PICTURES of gold hunters prospecting in a Scottish river have been censored by Facebook which thought they showed dead bodies.
The hilarious blunder happened after snaps were posted showing men dressed in black waterproof suits lying facedown in the water.
But Facebook, which has been widely accused of turning a blind eye to offensive material, placed a black screen on top of one of the picture, warning it might be graphic.
The pictures were taken on May 5 in a river at the gold finding hotspot of Leadhills, South Lanarkshire.
Anthony Currie, from Renfrew, took the pictures while out on a drive and stumbling across the scene and posted them to a Facebook page.
The page, thinking the images were a horror scene, took the snaps down and, on realising their mistake, asked Anthony to repost.
Facebook censorship then kicked in as what is believed to be a result of technology used to scan images for inappropriate content. Facebook, over the blacked-out screen, wrote: “May show violent or graphic content.”
The measure does not stop the picture being viewed as Facebook users can see it by clicking the “uncover photo” link.
Many viewers understood why Facebook had been deceived, including Steve Thomson who wrote: “I thought this was a dead body at first glance.”
Debs Mark added: “To be honest I thought it was a dead body.”
James Fry wrote: “There’s been a murder.”
Shirley Cordiner Quinn said: “Oh my god imagine walking along and seeing this.”
Dave Peacock added: “Looks like someone needs a lesson in hiding bodies.”
Shari Brandli said: “I was concerned until I noticed the snorkel!”
Clive Wilson added: “Looks like a scene from Crimewatch.”
Mari Stewart wrote: “Someone dead?”
Facebook has faced severe and sustained criticism for failing to remove inappropriate content, including pages dedicated to drugs, weapons and terrorism.
Facebook CEO Mark Zuckerberg announced in a post last November that censoring will be dealt with by an independent body.
He said in his ‘Blueprint for Content Governance and Enforcement’: “In the next year, we’re planning to create a new way for people to appeal content decisions to an independent body, whose decisions would be transparent and binding.
“The purpose of this body would be to uphold the principle of giving people a voice while also recognising the reality of keeping people safe.”
In 2017 Moffat was one of the prime locations for prospecting in the annual World Gold Panning Championships that saw thousands of competitors around the world descend on the area.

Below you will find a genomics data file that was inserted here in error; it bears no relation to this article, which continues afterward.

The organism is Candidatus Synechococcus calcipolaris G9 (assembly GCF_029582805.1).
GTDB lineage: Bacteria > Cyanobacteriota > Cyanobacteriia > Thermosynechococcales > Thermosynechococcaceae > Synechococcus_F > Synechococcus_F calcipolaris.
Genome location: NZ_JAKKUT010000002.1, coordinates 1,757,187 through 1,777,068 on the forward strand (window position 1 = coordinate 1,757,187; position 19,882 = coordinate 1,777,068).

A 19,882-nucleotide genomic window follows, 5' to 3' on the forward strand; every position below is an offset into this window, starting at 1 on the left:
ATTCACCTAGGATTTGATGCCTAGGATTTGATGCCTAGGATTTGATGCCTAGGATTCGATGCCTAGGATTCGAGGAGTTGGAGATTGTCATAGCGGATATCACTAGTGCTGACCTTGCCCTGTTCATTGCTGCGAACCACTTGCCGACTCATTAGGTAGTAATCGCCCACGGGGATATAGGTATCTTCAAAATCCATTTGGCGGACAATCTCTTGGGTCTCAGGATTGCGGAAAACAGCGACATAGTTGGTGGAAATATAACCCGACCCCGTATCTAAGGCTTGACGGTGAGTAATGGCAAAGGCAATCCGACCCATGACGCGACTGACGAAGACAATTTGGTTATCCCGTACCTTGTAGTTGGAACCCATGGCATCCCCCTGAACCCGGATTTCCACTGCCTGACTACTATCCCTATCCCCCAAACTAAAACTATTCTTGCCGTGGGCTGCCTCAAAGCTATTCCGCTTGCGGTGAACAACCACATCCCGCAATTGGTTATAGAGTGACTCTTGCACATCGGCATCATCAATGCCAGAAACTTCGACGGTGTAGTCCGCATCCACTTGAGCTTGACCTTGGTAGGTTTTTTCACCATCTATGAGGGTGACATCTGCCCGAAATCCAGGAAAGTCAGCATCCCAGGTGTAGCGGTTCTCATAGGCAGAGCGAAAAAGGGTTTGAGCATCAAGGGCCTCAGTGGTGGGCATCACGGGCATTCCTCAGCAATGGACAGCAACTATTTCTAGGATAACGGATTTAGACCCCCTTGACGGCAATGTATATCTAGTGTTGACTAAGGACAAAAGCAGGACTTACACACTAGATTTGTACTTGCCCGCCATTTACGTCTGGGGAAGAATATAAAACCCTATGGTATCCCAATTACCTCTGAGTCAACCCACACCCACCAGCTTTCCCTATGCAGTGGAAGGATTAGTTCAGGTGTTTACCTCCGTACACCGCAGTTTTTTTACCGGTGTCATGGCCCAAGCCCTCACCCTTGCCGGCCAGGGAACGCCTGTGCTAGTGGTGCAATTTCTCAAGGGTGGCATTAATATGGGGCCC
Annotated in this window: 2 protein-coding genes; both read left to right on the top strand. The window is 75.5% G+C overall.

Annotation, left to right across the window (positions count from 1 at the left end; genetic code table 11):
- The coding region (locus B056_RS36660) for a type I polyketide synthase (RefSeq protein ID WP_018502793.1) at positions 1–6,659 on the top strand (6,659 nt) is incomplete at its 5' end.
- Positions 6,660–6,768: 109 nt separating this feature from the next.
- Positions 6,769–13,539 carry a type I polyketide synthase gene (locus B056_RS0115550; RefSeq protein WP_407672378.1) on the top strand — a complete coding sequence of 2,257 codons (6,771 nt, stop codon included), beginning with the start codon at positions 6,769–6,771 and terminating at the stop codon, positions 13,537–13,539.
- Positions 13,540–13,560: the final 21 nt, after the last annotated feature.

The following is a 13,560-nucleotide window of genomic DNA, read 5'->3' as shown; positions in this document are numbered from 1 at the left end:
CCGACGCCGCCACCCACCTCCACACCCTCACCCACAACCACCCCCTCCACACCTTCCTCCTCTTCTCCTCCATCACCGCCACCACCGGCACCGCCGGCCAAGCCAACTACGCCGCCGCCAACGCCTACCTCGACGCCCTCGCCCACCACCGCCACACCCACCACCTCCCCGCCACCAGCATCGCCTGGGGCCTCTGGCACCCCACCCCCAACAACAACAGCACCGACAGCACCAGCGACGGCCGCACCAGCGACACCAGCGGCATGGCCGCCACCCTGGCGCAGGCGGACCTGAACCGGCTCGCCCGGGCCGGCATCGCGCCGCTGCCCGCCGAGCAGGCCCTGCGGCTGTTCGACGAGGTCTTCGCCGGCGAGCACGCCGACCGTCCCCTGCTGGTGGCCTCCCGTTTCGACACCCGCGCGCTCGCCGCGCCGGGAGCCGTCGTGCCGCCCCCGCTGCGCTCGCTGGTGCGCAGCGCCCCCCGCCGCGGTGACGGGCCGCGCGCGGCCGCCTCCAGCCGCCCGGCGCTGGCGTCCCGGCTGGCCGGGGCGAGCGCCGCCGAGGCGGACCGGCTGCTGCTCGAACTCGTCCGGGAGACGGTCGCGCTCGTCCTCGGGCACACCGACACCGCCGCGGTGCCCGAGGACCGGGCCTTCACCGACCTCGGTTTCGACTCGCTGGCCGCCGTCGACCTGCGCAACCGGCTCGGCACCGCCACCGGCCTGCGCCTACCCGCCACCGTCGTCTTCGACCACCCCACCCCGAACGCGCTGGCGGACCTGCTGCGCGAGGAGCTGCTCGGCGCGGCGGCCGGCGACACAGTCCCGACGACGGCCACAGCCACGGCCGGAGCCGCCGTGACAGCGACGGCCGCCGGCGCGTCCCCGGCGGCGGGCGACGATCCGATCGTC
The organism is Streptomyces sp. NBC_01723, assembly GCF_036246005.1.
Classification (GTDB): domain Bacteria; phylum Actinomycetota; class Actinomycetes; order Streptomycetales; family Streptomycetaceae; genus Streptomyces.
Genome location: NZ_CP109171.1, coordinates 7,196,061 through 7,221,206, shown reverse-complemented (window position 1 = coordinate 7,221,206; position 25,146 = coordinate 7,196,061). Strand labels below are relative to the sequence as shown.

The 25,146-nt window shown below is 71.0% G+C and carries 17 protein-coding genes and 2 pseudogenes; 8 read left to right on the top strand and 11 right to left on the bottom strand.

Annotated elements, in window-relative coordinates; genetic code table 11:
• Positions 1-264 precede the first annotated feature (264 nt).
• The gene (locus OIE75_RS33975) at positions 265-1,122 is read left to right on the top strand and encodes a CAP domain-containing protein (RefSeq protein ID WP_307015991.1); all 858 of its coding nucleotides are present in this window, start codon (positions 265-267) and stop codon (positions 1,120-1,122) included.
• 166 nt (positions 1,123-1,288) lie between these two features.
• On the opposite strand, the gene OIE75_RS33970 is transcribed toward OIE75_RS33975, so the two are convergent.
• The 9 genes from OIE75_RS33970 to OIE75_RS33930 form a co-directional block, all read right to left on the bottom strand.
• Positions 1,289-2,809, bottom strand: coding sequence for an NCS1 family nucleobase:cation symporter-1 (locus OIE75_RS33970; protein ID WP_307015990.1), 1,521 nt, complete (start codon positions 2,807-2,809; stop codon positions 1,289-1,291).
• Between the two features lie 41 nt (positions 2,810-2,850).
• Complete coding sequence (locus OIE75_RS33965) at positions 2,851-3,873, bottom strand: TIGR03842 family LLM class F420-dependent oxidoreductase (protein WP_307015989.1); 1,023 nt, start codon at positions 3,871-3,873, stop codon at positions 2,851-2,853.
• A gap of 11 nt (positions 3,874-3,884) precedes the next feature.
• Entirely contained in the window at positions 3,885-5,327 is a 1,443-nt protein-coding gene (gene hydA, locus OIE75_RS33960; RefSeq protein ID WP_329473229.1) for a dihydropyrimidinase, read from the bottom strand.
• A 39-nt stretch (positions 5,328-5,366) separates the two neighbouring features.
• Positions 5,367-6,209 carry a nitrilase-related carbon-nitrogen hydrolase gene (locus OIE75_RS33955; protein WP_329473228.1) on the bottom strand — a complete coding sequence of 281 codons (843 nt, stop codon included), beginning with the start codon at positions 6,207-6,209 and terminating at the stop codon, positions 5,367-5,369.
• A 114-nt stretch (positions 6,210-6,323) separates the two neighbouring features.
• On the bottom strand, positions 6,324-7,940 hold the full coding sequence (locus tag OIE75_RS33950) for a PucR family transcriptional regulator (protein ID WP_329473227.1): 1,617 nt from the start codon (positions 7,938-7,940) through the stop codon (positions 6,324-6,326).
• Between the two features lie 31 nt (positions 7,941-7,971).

In 2015 a gold nugget weighing approximately 18 grams and worth around £10,000 was found in the neighbouring panning site of Wanlockhead.
A Facebook spokeswoman said: “It was mistakenly censored and the notice has since been removed.”
The gold prospectors in the pictures are excavating the riverbed in a technique known as sniping.
Sniping is the process where a person visually searches for gold underwater using a mask, snorkel and some excavating tools.
A competent gold sniper is able to work out where the best spots are for gold by assessing the lay of the land.
Wanlockhead Museum Trustee, Jon Evans, said searching for gold is a popular pastime in the area.
Jon said: “Significant amounts of gold has been found in the burns here for centuries, and thus has attracted a lot of serious panners.
“The gold in the area is not crown property meaning it is legal providing you have a license from the estate owner. We sell hundreds of licenses on behalf the estate owner each year.”
Jon also revealed the most important rule of gold prospecting.
Jon added: “The first rule of gold panning is don’t tell anyone you have gold.”
A license can be purchased from the Museum of Lead Mining in Wanlockhead, Dumfries and Galloway on behalf of the Buccleuch Estate.
An individual license for day costs £5, £15 for a week, and £30 for a year.
A family license starts at £10 for a day, £30 for a week, and £75 for a full year.
Britain’s biggest ever golden nugget was found in 2018 after it was valued at around £50,000 by gold expert Leon Kirk.
The 87.5 gram nugget was discovered in a Scottish riverbed and is said the be largest ever found in the UK.